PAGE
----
Based on “meaningful organization” - sorted BANK 1 2 3 4 Bob Carol Sharon Stan This example: sort by first name, then assign a number

13 BLOCK BUSINESS CODES Bank Customer Types
Based on a range of letters and/or numbers Bank Customer Types Merchant/Business A E9999 Personal Checking F M9999 Personal Saving N T9999 Custodial U Z9999 BANK

Based on an abbreviation or some other scheme STATES UNITS OF MEASURE AZ = Arizona CA = California MI = Michigan NY = New York etc.... GA = Gallon QT = Quart PI = Pint YD = Yard FT = Foot IN = Inch etc...

15 Example: Use of a Group Code in a Paint Store
GROUP BUSINESS CODES Legend Product Class Base Color Base Type Unit of Measure = Browns = Greens = Blues = Yellows = Reds 0 = None 1 = Lacquer 2 = Water 3 = Oil P = Paint S = Stain P = Pint Q = Quart G = Gallon P G Paint Product Examples: S G P Q S P Example: Use of a Group Code in a Paint Store

16 Designing for Usability* (Graphical User Interface [GUI] Design)
* Portions Copyright © 1997, Intuitive Design, Carlsbad, CA and based on a presentation by Larry Marine. URL:

Pop-up menus Pull-down menus Drop-down/List boxes Option (Radio) Buttons Check Boxes Text Boxes Spinners Command (Push) Buttons Menu Bars Menu Pads Maximize/Minimize Button Bars Tool Bars Scroll Bars Docking O B J E C T S Modes of Operation: Navigation Data Entry

18 Data Entry Form/Window With Navigation Choices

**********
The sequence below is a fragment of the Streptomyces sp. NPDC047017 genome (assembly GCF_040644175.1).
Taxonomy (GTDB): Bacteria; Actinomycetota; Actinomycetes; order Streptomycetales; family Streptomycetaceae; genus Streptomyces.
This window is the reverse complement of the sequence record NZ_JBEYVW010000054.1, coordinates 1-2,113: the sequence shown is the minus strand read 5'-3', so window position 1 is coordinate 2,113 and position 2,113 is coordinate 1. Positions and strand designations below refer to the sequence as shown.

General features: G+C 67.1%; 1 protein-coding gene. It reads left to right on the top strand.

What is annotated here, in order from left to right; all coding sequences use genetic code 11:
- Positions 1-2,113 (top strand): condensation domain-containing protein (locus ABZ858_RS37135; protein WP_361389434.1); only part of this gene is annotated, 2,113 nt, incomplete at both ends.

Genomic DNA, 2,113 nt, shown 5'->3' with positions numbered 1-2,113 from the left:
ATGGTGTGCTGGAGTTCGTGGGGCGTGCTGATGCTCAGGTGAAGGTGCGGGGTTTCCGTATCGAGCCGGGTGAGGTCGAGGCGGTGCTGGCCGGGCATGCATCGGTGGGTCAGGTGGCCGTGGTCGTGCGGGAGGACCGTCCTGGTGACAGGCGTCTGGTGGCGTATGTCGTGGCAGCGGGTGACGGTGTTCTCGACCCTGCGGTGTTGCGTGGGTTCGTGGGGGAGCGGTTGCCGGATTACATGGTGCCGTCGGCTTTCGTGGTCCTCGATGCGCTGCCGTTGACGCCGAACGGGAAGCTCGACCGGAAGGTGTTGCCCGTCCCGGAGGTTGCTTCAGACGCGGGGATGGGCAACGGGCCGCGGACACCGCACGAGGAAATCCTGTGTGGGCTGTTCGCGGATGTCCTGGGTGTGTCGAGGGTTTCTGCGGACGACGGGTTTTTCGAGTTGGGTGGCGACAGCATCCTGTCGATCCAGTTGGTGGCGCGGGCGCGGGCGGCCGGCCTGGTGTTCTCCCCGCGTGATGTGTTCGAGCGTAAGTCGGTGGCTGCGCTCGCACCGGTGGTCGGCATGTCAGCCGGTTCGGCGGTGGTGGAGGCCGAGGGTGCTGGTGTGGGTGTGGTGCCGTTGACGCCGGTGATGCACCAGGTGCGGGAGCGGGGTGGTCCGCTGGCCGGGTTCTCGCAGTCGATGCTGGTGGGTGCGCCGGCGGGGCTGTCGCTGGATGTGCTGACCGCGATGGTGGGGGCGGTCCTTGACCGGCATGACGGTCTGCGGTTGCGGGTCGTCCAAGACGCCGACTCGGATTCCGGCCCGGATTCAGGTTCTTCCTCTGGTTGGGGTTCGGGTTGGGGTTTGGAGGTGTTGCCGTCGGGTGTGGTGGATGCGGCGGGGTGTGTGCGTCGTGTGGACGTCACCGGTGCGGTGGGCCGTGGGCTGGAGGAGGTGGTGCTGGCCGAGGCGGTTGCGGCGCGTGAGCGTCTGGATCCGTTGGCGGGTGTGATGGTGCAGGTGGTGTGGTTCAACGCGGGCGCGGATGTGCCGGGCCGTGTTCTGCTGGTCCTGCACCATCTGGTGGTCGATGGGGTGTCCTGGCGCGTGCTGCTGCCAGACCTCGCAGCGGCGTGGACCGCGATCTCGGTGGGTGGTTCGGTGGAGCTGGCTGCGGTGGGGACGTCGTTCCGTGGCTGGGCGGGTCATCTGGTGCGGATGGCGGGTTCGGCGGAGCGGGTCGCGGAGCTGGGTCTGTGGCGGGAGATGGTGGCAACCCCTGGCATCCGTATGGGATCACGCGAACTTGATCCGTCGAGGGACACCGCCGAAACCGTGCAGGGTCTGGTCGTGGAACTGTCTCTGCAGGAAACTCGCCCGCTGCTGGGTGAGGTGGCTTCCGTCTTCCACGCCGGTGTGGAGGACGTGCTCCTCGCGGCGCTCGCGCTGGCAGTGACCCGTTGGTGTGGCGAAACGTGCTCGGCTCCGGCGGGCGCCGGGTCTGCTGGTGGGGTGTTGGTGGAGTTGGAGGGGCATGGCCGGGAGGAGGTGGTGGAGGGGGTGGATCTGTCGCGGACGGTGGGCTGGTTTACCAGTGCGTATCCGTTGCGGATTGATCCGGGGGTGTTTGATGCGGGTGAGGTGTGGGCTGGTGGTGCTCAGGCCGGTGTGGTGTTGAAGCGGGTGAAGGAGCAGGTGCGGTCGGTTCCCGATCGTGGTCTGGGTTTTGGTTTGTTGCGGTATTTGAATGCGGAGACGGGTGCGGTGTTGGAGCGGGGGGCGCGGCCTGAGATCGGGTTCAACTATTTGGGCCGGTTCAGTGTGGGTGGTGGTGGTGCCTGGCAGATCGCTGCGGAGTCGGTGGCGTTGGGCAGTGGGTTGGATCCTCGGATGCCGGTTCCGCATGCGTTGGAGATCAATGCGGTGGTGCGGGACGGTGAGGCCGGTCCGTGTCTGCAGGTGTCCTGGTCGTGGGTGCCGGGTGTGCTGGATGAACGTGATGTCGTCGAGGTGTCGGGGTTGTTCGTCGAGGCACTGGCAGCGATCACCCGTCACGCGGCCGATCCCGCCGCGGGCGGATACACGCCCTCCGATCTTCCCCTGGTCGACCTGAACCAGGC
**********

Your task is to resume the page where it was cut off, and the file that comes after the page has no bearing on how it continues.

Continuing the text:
Command Buttons Option (Radio) Buttons (choose one) Spinner Pop-Up Menu

19 The Prime Objectives Make the user's tasks easier to perform with the information system than without it It should be intuitively obvious to the most casual user Design the interface to meet the user's needs Adapt technology to the user instead of forcing the user to adapt to the technology Meet time and resource allocations Get it out on time and under budget

20 GUI Design Considerations
Icons are often intuitive Consistent use of icons is important Size of icons & text is important Number of icons - not too many Use of color - not too much

21 Five Basic Steps for User Interface Design
Get to know the users Analyze user tasks and goals Establish design and usability goals Storyboard some design ideas Evaluate the designs Repeat as necessary

22 Establish Design and Usability Goals
1 of 3 Establish Design and Usability Goals Design for the most common users and tasks Design for 80% of users and tasks Design for users, not engineers Establish usability metrics Average time to perform a task Maximum number of errors

23 Prioritize the Features
2 of 3 Prioritize the Features Importance to the users or their tasks The most common actions must be addressed first Required time and resources Which features can wait Bells and whistles Future release plans

24 Costs of Not Making a Feature Usable
Increased documentation costs Increased technical support costs Increased training requirements Maintaining backward compatibility $$$ Liability $$$